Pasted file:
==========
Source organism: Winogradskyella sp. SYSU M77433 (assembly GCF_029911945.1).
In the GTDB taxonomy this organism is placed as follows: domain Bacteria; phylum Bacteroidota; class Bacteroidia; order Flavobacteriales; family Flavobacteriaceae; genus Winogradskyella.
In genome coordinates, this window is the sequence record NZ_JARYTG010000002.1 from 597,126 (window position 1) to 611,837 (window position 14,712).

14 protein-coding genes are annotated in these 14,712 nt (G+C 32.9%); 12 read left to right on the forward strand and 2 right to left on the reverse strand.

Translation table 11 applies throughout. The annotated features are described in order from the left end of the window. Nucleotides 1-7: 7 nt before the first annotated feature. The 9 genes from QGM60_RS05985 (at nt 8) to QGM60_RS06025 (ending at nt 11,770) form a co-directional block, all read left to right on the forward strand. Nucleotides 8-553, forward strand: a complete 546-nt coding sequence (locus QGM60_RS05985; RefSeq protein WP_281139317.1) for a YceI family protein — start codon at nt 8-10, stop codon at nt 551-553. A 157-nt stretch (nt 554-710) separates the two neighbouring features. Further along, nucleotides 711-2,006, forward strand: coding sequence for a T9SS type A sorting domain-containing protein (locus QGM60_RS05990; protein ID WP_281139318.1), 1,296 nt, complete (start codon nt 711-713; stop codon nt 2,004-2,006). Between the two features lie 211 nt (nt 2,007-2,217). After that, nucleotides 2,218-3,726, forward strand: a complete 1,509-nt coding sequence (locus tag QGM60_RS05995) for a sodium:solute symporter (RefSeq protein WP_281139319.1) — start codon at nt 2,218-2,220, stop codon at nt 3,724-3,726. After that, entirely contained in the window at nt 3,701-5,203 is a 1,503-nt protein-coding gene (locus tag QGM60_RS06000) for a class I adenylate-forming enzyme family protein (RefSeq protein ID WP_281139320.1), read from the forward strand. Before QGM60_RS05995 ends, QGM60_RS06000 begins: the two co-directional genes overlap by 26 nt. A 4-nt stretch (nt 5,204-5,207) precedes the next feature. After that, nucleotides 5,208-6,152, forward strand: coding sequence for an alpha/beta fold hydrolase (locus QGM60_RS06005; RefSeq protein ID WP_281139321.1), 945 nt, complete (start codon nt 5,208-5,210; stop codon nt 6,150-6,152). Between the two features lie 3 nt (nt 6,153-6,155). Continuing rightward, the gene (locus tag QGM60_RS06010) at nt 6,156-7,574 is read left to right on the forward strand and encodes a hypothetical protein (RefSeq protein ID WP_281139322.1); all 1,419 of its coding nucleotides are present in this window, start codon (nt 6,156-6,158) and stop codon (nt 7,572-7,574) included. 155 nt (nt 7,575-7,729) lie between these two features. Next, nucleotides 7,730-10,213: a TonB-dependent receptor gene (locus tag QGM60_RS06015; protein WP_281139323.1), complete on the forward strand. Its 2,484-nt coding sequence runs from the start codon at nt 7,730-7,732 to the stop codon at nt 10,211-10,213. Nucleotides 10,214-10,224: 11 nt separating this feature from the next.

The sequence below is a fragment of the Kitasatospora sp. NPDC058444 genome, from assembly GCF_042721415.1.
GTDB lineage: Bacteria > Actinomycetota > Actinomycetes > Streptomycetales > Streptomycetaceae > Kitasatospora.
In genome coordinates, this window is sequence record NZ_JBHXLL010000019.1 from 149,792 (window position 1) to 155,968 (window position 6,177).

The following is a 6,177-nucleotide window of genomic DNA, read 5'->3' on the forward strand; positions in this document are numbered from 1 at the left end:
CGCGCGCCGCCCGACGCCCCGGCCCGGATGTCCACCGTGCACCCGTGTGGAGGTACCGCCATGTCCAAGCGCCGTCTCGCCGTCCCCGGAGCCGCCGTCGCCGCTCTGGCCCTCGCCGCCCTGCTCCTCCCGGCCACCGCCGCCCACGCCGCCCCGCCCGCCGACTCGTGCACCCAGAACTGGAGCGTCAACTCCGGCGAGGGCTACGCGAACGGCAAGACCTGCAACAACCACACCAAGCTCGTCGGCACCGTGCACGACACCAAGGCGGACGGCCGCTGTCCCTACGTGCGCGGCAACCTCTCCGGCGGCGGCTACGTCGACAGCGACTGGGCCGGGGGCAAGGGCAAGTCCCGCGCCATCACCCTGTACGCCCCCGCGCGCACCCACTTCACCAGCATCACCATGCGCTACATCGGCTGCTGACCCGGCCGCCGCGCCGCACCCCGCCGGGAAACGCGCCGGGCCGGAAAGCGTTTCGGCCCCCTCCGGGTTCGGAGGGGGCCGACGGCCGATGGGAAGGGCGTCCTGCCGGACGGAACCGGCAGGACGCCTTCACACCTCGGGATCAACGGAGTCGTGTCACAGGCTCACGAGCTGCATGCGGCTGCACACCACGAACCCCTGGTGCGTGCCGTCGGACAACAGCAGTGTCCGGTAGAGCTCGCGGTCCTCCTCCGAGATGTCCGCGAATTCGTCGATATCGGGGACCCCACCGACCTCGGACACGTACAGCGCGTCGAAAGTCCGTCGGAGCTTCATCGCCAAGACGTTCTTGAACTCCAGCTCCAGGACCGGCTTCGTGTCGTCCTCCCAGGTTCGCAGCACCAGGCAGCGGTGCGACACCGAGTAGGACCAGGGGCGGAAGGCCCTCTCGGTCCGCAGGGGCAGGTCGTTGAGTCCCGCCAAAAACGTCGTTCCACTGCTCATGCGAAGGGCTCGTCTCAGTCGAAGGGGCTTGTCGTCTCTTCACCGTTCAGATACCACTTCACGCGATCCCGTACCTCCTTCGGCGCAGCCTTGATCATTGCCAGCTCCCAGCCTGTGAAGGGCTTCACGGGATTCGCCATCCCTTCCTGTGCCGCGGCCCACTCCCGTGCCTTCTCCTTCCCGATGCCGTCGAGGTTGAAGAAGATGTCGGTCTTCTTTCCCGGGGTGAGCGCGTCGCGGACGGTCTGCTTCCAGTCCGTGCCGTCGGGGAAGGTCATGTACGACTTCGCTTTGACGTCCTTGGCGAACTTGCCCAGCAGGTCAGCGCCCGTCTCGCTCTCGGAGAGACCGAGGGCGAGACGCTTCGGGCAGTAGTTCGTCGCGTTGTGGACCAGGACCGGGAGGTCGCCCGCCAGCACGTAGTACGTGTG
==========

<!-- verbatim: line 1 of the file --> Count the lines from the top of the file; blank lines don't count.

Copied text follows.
Source organism: Winogradskyella sp. SYSU M77433 (assembly GCF_029911945.1).